Mayanjali Bodla is determined to become a marine biologist.
She’s about to start seventh grade.
Bodla was one of 24 girls mentored by a team of female FBI special agents, intelligence analysts and assistant United States attorneys during the weeklong “G-Girl STEM Academy” that concluded Friday at the Discovery Cube in Santa Ana.
“They were very inspiring,” the Fountain Valley resident said. “Some of the stuff I have learned is applicable to marine biology.”
The Girl Scouts of Orange County and Discovery Cube staff organized the academy to introduce girls entering grades 6-8 to internet safety, cyber investigations and careers in science and criminal justice.
The FBI employees and attorneys donated their time, said Stephanie Christensen, executive assistant U.S. attorney for the state’s Central District. It took nearly a year for organizers to coordinate the camp.
Four squads of girls were tasked Friday with different parts of a mock investigation into a hacker who threatened to release revealing photos of a girl to her ninth-grade class unless she paid a ransom.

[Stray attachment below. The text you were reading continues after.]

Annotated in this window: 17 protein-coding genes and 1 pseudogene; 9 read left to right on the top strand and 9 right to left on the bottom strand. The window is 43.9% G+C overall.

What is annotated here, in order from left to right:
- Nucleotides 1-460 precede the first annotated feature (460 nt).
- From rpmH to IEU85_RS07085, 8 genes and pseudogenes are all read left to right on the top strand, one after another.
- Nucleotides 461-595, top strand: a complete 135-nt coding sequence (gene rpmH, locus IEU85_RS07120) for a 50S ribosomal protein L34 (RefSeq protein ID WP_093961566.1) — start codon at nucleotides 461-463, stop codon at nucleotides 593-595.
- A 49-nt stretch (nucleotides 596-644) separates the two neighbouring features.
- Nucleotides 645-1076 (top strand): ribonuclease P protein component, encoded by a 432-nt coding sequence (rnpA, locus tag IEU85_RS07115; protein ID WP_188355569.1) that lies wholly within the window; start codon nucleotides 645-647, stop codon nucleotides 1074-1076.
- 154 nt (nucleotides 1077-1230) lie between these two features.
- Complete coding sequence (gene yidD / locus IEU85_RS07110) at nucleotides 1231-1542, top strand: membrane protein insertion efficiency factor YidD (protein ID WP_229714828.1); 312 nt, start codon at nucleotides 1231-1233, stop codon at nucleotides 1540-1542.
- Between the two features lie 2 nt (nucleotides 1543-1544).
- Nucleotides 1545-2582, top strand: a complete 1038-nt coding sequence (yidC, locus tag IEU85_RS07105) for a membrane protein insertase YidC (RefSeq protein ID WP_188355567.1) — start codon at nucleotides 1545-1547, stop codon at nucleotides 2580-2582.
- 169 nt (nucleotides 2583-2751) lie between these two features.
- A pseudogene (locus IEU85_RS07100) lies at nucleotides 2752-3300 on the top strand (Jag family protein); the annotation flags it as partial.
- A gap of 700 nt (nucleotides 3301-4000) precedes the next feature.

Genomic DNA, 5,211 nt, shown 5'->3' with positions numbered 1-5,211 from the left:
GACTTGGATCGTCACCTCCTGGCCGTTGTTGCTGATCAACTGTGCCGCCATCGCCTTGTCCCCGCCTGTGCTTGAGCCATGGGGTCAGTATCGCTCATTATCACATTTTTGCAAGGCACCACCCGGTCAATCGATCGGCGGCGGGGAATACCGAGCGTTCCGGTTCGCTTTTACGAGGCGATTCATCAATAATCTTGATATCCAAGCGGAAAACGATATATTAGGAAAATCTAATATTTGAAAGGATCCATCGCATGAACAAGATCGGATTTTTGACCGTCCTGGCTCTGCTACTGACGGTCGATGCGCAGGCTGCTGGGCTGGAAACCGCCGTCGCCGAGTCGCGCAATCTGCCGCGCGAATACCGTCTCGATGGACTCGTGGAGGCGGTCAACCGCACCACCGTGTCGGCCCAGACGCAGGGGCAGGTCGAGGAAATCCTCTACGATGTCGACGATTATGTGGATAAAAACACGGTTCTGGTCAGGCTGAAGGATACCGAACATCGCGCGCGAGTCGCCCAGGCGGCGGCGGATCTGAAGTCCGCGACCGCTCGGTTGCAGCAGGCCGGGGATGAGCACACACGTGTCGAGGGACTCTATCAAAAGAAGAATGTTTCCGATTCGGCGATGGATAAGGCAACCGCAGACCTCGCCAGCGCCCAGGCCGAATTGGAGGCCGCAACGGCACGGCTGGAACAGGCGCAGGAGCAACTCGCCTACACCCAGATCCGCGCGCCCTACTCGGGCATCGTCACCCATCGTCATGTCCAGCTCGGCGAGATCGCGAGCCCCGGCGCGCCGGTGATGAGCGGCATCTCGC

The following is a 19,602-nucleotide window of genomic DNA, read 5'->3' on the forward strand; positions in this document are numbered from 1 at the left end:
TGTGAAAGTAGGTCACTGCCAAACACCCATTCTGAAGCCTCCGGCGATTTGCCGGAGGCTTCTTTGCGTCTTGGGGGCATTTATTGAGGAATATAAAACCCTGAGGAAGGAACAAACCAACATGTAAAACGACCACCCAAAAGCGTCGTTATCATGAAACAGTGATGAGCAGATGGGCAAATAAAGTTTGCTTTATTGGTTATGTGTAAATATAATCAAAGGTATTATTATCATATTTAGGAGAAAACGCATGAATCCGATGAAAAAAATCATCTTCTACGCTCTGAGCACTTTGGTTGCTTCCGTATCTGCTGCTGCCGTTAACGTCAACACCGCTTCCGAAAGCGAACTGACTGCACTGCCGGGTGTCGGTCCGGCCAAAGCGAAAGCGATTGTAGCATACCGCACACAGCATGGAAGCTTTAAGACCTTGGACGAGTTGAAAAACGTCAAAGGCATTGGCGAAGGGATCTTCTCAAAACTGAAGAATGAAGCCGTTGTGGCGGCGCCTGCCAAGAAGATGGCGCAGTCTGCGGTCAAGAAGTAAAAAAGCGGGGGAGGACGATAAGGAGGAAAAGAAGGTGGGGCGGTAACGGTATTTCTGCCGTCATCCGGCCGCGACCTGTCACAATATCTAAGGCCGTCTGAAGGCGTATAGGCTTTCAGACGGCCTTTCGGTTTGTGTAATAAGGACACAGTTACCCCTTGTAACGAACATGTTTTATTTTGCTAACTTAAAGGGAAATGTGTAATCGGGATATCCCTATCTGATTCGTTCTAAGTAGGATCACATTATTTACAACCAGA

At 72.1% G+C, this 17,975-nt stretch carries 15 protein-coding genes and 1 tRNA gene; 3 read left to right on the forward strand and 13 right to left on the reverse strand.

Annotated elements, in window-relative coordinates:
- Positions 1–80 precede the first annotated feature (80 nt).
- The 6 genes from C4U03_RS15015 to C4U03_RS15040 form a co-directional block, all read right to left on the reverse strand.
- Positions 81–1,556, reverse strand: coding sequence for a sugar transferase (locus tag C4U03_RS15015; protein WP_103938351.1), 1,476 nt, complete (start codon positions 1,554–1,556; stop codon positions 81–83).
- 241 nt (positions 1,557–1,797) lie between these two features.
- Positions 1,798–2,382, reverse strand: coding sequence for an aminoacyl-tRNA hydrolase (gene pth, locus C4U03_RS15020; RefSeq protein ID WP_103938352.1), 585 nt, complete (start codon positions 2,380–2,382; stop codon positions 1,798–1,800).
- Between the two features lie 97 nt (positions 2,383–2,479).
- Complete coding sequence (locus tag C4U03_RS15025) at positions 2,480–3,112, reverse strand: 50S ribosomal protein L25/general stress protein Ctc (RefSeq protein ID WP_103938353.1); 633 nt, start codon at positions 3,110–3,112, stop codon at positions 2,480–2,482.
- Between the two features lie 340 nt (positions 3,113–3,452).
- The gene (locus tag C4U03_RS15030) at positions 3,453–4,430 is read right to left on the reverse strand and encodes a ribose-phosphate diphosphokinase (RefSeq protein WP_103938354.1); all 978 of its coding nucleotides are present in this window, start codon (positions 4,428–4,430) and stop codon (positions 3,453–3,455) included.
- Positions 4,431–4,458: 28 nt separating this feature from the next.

Giggles ensued when the junior investigators learned the photo was actually of a monkey wearing makeup and jewelry.
Girls explored the process of investigation, search warrants, social media intelligence and a digital forensic exam of the suspect’s laptop.
Ultimately, they were able to indict “Joe Badguy” after presenting their evidence to a mock grand jury — an audience of parents, camp counselors and mentors.
After the mock trials, FBI agents and Discovery Cube staff presented each girl with a G-Girl STEM Academy badge for her Girl Scout sash, an FBI challenge coin, an FBI Los Angeles patch and an official certificate for completing the academy.
Voviette Morgan, special agent in charge of the criminal division for the FBI Los Angeles Field Office, congratulated the academy graduates as she handed them their certificates.
“I want to take you back to the office with me,” she said.
Morgan added that it’s important for all girls to have confidence in pursuing higher education and careers.
“They’re our future workforce,” Morgan said. “Hopefully, it just opens their minds that they have other opportunities.”
Alivia Seard, a rising sixth-grader and Girl Scout from Seal Beach, said she liked learning from women who work in a male-dominated field.
“It was just really great to see what they do, and they weren’t worried about the small percentage of women,” she said. “They just want to get their work done the best they can.”
Daniel Langhorne is a contributor to Times Community News.